Beat the Clock on These 6 Soon-to-Vanish Tax Breaks

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  1. hvactec
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    They say good things come to those who wait. They also say he who hesitates is lost. But when it comes to half a dozen juicy tax breaks, it's the second "they" you should listen to, because he who waits until Jan. 1, 2012, to take advantage of them will be out of luck.

    Here are six tax deductions and credits that will expire at year's end -- unless Congress extends them.

    1. Energy-Efficient Home Upgrades

    Making energy-saving improvements to your home not only cuts down on heating and cooling costs, it also earns you a tax credit. For example, if you add extra insulation in your attic, replace drafty old windows with modern thermal-pane models, or install an energy-efficient heater or air conditioner, you're eligible for a tax credit of 10% of the cost, up to $500. You don't have to attach the manufacturer's certification that the property meets the requirements for the credit to your tax return, but you must maintain records that establish your entitlement. However, if you've claimed this credit for upgrades in past years, you can't do it again: It's a one-time deal.

    2. Higher Education Expenses

    The above-the-line deduction of up to $4,000 for qualified higher education expenses won't be available after 2011, so you might want to consider prepaying eligible expenses for 2012 if you haven't already reached the cap for this year. Generally, the deduction applies to tuition and fees paid in connection with enrollment at an institution of higher education during 2011 or the first three months of 2012. The maximum deduction is available to taxpayers with adjusted gross incomes of up to $65,000 for singles and $130,000 for joint filers. A deduction of $2,000 is allowed for singles with adjusted gross incomes of up to $80,000, or joint filers with adjusted gross incomes up to $160,000.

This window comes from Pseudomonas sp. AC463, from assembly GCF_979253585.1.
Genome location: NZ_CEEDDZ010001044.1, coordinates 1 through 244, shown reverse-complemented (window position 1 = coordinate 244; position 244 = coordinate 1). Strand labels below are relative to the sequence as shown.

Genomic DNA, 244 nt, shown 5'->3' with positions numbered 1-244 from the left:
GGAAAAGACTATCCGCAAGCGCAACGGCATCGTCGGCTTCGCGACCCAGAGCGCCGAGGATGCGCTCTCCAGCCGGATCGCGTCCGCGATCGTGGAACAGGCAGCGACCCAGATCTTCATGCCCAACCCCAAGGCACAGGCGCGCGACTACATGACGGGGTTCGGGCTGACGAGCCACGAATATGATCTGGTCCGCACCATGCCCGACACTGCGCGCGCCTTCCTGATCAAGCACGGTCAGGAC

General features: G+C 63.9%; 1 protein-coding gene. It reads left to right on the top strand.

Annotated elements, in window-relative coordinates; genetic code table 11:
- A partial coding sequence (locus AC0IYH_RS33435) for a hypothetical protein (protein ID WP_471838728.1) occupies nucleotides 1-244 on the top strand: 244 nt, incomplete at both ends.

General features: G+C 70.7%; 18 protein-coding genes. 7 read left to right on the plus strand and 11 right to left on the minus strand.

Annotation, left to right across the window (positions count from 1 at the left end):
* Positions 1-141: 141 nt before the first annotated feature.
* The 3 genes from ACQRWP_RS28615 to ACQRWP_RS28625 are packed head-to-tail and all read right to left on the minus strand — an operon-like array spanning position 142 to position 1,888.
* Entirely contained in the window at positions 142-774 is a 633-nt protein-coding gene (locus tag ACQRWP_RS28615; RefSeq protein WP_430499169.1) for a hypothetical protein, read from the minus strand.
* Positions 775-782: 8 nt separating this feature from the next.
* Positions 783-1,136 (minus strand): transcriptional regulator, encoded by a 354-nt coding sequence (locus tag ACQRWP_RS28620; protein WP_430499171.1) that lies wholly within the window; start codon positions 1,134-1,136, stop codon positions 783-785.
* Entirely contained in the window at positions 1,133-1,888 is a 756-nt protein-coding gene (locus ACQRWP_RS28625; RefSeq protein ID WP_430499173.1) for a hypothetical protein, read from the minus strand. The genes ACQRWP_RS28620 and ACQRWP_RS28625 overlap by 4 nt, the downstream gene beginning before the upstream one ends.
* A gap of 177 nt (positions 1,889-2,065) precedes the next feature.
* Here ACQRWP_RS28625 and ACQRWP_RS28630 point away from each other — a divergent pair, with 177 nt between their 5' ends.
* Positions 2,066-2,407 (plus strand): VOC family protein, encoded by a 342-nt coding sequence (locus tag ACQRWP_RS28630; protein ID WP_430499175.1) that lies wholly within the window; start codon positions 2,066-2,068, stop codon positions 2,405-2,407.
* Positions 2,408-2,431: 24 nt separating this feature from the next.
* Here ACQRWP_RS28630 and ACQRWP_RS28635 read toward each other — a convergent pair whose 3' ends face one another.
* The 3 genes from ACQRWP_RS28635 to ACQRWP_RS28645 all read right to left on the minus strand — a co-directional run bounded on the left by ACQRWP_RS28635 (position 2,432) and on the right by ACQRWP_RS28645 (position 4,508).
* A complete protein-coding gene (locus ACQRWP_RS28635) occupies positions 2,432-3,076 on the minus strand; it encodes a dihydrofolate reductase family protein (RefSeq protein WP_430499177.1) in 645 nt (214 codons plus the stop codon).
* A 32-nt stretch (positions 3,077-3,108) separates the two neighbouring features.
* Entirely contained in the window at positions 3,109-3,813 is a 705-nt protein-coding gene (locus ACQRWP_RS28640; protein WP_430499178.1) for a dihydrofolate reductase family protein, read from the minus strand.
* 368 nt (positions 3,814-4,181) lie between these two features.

3. Adoption Help

    The Adoption Credit and Adoption Assistance Program lets adoptive parents claim a credit against their federal tax of up to $13,360 for "qualified adoption expenses" for each adopted child. If an employer pays the expenses, adoptive parents may be able to exclude up to $13,360 from their gross incomes. Both the credit and the exclusion are reduced (phased out) if parents' income exceeds certain limits, says Gail Rosen, a certified public accountant with Gail Rosen CPA. Though new access to the credit expires when the program ends on Jan. 1, the rules allowed the credit to be carried forward over five years, and Rosen doesn't see anything to would indicate that will change.

    4. Sales Tax

    read more Beat the Clock on These 6 Soon-to-Vanish Tax Breaks - DailyFinance
     

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